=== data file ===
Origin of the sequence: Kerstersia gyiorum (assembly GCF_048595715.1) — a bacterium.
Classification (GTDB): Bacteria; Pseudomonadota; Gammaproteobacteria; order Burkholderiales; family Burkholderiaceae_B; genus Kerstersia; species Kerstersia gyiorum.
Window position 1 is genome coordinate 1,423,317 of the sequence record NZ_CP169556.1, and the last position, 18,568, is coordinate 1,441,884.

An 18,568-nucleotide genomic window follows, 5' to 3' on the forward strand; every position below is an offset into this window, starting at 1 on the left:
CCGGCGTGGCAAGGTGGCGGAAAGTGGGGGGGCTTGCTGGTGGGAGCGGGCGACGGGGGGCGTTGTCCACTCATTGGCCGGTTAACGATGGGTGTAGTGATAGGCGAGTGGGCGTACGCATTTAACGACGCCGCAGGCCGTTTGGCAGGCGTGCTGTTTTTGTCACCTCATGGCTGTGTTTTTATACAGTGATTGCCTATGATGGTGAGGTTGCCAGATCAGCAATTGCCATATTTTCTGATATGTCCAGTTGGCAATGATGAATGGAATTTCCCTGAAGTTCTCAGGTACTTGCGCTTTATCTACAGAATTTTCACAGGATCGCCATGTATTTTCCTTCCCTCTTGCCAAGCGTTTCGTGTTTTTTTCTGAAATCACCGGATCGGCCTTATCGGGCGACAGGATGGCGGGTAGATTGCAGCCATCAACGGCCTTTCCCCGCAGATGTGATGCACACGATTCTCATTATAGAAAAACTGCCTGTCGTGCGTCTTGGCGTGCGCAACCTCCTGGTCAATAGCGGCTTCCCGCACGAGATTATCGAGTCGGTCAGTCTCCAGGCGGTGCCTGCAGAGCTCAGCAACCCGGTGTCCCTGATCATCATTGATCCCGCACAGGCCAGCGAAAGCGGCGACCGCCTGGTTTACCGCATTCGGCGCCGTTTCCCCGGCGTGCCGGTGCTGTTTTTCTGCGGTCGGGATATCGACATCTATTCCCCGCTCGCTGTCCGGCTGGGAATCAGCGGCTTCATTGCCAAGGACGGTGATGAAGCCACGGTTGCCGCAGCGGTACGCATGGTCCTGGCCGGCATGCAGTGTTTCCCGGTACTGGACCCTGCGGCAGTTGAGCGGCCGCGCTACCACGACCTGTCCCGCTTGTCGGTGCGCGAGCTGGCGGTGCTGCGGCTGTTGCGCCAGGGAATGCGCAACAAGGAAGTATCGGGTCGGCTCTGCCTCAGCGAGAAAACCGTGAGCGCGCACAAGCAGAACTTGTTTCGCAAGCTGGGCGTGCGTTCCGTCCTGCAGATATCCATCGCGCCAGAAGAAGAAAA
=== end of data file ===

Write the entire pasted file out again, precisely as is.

Origin of the sequence: Kerstersia gyiorum (assembly GCF_048595715.1) — a bacterium.
Classification (GTDB): Bacteria; Pseudomonadota; Gammaproteobacteria; order Burkholderiales; family Burkholderiaceae_B; genus Kerstersia; species Kerstersia gyiorum.
Window position 1 is genome coordinate 1,423,317 of the sequence record NZ_CP169556.1, and the last position, 18,568, is coordinate 1,441,884.

An 18,568-nucleotide genomic window follows, 5' to 3' on the forward strand; every position below is an offset into this window, starting at 1 on the left:
CCGGCGTGGCAAGGTGGCGGAAAGTGGGGGGGCTTGCTGGTGGGAGCGGGCGACGGGGGGCGTTGTCCACTCATTGGCCGGTTAACGATGGGTGTAGTGATAGGCGAGTGGGCGTACGCATTTAACGACGCCGCAGGCCGTTTGGCAGGCGTGCTGTTTTTGTCACCTCATGGCTGTGTTTTTATACAGTGATTGCCTATGATGGTGAGGTTGCCAGATCAGCAATTGCCATATTTTCTGATATGTCCAGTTGGCAATGATGAATGGAATTTCCCTGAAGTTCTCAGGTACTTGCGCTTTATCTACAGAATTTTCACAGGATCGCCATGTATTTTCCTTCCCTCTTGCCAAGCGTTTCGTGTTTTTTTCTGAAATCACCGGATCGGCCTTATCGGGCGACAGGATGGCGGGTAGATTGCAGCCATCAACGGCCTTTCCCCGCAGATGTGATGCACACGATTCTCATTATAGAAAAACTGCCTGTCGTGCGTCTTGGCGTGCGCAACCTCCTGGTCAATAGCGGCTTCCCGCACGAGATTATCGAGTCGGTCAGTCTCCAGGCGGTGCCTGCAGAGCTCAGCAACCCGGTGTCCCTGATCATCATTGATCCCGCACAGGCCAGCGAAAGCGGCGACCGCCTGGTTTACCGCATTCGGCGCCGTTTCCCCGGCGTGCCGGTGCTGTTTTTCTGCGGTCGGGATATCGACATCTATTCCCCGCTCGCTGTCCGGCTGGGAATCAGCGGCTTCATTGCCAAGGACGGTGATGAAGCCACGGTTGCCGCAGCGGTACGCATGGTCCTGGCCGGCATGCAGTGTTTCCCGGTACTGGACCCTGCGGCAGTTGAGCGGCCGCGCTACCACGACCTGTCCCGCTTGTCGGTGCGCGAGCTGGCGGTGCTGCGGCTGTTGCGCCAGGGAATGCGCAACAAGGAAGTATCGGGTCGGCTCTGCCTCAGCGAGAAAACCGTGAGCGCGCACAAGCAGAACTTGTTTCGCAAGCTGGGCGTGCGTTCCGTCCTGCAGATATCCATCGCGCCAGAAGAAGAAAA